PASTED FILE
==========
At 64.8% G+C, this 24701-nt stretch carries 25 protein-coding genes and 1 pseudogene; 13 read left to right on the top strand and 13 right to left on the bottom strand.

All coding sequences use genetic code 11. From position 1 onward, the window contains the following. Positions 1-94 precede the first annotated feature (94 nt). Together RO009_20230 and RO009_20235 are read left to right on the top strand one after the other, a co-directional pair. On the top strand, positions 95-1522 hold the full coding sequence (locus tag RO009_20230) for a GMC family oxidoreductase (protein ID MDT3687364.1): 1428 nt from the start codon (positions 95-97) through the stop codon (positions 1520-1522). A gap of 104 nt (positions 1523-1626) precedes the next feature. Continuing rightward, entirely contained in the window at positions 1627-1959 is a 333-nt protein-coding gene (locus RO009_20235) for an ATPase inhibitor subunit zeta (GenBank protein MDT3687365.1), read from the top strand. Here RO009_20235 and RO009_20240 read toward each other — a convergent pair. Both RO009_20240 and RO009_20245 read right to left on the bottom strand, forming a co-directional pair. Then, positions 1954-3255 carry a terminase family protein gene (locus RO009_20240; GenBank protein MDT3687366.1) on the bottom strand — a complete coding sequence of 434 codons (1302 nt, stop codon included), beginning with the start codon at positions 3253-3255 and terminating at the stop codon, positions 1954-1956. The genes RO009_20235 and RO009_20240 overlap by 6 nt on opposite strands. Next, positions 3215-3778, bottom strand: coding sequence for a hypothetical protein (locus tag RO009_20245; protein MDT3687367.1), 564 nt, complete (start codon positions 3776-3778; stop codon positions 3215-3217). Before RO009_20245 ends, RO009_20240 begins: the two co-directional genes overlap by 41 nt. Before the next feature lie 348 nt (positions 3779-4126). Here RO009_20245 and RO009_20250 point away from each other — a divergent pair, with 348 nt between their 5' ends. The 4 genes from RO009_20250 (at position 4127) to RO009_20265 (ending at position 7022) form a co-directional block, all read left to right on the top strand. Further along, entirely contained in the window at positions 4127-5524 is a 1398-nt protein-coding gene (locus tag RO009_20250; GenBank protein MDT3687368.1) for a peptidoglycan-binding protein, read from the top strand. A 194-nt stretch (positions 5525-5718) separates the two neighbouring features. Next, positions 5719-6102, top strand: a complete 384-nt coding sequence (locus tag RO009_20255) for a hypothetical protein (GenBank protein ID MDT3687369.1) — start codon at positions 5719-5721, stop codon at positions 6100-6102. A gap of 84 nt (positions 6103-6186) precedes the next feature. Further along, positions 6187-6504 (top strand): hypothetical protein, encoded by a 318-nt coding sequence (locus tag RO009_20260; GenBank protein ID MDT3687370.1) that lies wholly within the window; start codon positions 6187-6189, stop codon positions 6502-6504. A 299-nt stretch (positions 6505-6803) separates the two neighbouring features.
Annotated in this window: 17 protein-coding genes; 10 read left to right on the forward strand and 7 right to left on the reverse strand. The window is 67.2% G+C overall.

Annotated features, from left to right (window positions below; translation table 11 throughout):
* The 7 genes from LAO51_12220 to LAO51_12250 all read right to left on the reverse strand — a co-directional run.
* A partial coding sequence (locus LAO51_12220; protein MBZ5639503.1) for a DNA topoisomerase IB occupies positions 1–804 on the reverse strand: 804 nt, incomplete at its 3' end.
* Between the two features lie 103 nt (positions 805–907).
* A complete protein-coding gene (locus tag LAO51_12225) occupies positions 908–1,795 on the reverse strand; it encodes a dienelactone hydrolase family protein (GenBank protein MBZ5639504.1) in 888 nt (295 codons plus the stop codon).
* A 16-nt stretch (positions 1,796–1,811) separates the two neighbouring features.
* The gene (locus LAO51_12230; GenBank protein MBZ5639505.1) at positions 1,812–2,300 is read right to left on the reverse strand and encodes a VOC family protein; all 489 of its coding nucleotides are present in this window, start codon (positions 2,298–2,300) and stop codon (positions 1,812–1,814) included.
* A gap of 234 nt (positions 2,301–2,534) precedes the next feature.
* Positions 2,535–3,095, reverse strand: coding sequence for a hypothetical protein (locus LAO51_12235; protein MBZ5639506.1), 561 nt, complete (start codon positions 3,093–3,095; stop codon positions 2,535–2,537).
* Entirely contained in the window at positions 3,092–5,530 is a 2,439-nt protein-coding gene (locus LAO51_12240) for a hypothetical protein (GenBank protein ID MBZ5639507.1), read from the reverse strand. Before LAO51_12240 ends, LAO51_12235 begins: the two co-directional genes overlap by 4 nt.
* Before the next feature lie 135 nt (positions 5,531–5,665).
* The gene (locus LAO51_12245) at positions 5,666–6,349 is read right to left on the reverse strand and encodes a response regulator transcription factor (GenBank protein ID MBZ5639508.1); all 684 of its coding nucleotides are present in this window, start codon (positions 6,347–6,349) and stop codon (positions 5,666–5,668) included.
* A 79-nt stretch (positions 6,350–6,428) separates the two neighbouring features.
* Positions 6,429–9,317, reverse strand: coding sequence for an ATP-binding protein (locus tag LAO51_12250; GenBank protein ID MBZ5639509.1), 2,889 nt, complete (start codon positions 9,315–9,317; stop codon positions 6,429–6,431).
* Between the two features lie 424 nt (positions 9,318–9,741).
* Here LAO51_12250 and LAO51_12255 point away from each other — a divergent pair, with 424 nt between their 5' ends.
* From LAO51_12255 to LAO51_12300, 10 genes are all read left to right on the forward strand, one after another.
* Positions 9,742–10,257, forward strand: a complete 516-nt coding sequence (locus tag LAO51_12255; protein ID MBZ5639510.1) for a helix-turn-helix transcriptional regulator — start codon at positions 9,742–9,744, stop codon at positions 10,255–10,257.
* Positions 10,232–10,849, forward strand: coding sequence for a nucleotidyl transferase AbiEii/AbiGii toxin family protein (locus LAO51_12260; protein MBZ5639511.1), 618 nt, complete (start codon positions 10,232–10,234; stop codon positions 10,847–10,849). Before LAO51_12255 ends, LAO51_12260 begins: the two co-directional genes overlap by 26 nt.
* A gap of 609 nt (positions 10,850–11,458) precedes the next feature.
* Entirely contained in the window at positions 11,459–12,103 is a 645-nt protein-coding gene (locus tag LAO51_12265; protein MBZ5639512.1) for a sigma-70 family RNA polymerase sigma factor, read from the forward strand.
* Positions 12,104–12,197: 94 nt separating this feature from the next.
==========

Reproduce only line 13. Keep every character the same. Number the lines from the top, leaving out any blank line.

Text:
* Entirely contained in the window at positions 3,092–5,530 is a 2,439-nt protein-coding gene (locus LAO51_12240) for a hypothetical protein (GenBank protein ID MBZ5639507.1), read from the reverse strand. Before LAO51_12240 ends, LAO51_12235 begins: the two co-directional genes overlap by 4 nt.